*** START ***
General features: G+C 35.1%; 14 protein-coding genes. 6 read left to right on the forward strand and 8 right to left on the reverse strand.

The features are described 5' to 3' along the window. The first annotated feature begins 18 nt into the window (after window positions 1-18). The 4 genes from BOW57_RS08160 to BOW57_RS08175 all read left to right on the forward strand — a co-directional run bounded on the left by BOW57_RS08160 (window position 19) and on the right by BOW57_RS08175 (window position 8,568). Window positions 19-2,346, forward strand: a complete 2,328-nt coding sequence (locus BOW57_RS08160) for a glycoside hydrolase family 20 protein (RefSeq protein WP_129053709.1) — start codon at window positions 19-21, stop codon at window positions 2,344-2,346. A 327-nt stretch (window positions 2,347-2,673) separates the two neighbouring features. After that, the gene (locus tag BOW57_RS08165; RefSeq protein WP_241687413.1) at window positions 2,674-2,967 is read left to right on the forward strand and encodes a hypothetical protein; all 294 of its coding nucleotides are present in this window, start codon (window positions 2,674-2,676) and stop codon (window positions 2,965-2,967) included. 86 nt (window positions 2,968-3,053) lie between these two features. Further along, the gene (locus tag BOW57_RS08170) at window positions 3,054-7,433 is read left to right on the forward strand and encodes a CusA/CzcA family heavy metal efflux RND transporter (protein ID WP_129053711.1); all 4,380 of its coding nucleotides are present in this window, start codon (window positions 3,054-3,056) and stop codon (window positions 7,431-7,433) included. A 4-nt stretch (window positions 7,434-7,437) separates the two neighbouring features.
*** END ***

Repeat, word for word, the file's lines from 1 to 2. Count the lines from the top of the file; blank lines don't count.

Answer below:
General features: G+C 35.1%; 14 protein-coding genes. 6 read left to right on the forward strand and 8 right to left on the reverse strand.

The features are described 5' to 3' along the window. The first annotated feature begins 18 nt into the window (after window positions 1-18). The 4 genes from BOW57_RS08160 to BOW57_RS08175 all read left to right on the forward strand — a co-directional run bounded on the left by BOW57_RS08160 (window position 19) and on the right by BOW57_RS08175 (window position 8,568). Window positions 19-2,346, forward strand: a complete 2,328-nt coding sequence (locus BOW57_RS08160) for a glycoside hydrolase family 20 protein (RefSeq protein WP_129053709.1) — start codon at window positions 19-21, stop codon at window positions 2,344-2,346. A 327-nt stretch (window positions 2,347-2,673) separates the two neighbouring features. After that, the gene (locus tag BOW57_RS08165; RefSeq protein WP_241687413.1) at window positions 2,674-2,967 is read left to right on the forward strand and encodes a hypothetical protein; all 294 of its coding nucleotides are present in this window, start codon (window positions 2,674-2,676) and stop codon (window positions 2,965-2,967) included. 86 nt (window positions 2,968-3,053) lie between these two features. Further along, the gene (locus tag BOW57_RS08170) at window positions 3,054-7,433 is read left to right on the forward strand and encodes a CusA/CzcA family heavy metal efflux RND transporter (protein ID WP_129053711.1); all 4,380 of its coding nucleotides are present in this window, start codon (window positions 3,054-3,056) and stop codon (window positions 7,431-7,433) included. A 4-nt stretch (window positions 7,434-7,437) separates the two neighbouring features.